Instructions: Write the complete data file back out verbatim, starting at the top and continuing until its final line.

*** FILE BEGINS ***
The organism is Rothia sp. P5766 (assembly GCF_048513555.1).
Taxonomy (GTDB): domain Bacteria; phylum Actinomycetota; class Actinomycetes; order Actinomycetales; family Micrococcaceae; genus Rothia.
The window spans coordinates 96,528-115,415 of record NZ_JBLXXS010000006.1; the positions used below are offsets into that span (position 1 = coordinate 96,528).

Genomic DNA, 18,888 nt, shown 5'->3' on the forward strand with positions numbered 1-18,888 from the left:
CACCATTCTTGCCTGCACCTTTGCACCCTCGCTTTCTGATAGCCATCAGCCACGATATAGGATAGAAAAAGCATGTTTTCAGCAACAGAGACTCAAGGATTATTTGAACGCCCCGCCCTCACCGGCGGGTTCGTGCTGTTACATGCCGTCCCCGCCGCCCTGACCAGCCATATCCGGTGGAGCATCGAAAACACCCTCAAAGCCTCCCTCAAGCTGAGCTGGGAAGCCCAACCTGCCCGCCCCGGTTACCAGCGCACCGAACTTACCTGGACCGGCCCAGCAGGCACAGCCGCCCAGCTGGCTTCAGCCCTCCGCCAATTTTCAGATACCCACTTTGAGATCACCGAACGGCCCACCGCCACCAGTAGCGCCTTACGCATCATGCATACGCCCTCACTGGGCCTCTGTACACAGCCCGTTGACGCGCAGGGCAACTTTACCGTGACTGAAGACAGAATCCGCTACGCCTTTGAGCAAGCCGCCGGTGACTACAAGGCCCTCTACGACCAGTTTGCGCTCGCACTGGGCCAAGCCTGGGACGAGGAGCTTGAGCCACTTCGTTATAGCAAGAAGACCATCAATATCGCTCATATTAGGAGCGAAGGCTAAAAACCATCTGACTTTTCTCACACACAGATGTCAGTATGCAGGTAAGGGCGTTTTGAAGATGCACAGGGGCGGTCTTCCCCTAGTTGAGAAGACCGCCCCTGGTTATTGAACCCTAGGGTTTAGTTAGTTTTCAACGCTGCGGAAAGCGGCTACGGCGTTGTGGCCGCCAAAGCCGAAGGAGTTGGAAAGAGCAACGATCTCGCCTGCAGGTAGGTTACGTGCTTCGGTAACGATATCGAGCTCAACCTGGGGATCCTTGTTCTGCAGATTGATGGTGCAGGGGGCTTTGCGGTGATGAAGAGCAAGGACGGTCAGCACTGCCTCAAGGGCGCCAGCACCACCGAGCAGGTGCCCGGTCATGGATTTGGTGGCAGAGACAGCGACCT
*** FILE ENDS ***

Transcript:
The organism is Rothia sp. P5766 (assembly GCF_048513555.1).
Taxonomy (GTDB): domain Bacteria; phylum Actinomycetota; class Actinomycetes; order Actinomycetales; family Micrococcaceae; genus Rothia.
The window spans coordinates 96,528-115,415 of record NZ_JBLXXS010000006.1; the positions used below are offsets into that span (position 1 = coordinate 96,528).

Genomic DNA, 18,888 nt, shown 5'->3' on the forward strand with positions numbered 1-18,888 from the left:
CACCATTCTTGCCTGCACCTTTGCACCCTCGCTTTCTGATAGCCATCAGCCACGATATAGGATAGAAAAAGCATGTTTTCAGCAACAGAGACTCAAGGATTATTTGAACGCCCCGCCCTCACCGGCGGGTTCGTGCTGTTACATGCCGTCCCCGCCGCCCTGACCAGCCATATCCGGTGGAGCATCGAAAACACCCTCAAAGCCTCCCTCAAGCTGAGCTGGGAAGCCCAACCTGCCCGCCCCGGTTACCAGCGCACCGAACTTACCTGGACCGGCCCAGCAGGCACAGCCGCCCAGCTGGCTTCAGCCCTCCGCCAATTTTCAGATACCCACTTTGAGATCACCGAACGGCCCACCGCCACCAGTAGCGCCTTACGCATCATGCATACGCCCTCACTGGGCCTCTGTACACAGCCCGTTGACGCGCAGGGCAACTTTACCGTGACTGAAGACAGAATCCGCTACGCCTTTGAGCAAGCCGCCGGTGACTACAAGGCCCTCTACGACCAGTTTGCGCTCGCACTGGGCCAAGCCTGGGACGAGGAGCTTGAGCCACTTCGTTATAGCAAGAAGACCATCAATATCGCTCATATTAGGAGCGAAGGCTAAAAACCATCTGACTTTTCTCACACACAGATGTCAGTATGCAGGTAAGGGCGTTTTGAAGATGCACAGGGGCGGTCTTCCCCTAGTTGAGAAGACCGCCCCTGGTTATTGAACCCTAGGGTTTAGTTAGTTTTCAACGCTGCGGAAAGCGGCTACGGCGTTGTGGCCGCCAAAGCCGAAGGAGTTGGAAAGAGCAACGATCTCGCCTGCAGGTAGGTTACGTGCTTCGGTAACGATATCGAGCTCAACCTGGGGATCCTTGTTCTGCAGATTGATGGTGCAGGGGGCTTTGCGGTGATGAAGAGCAAGGACGGTCAGCACTGCCTCAAGGGCGCCAGCACCACCGAGCAGGTGCCCGGTCATGGATTTGGTGGCAGAGACAGCGACCT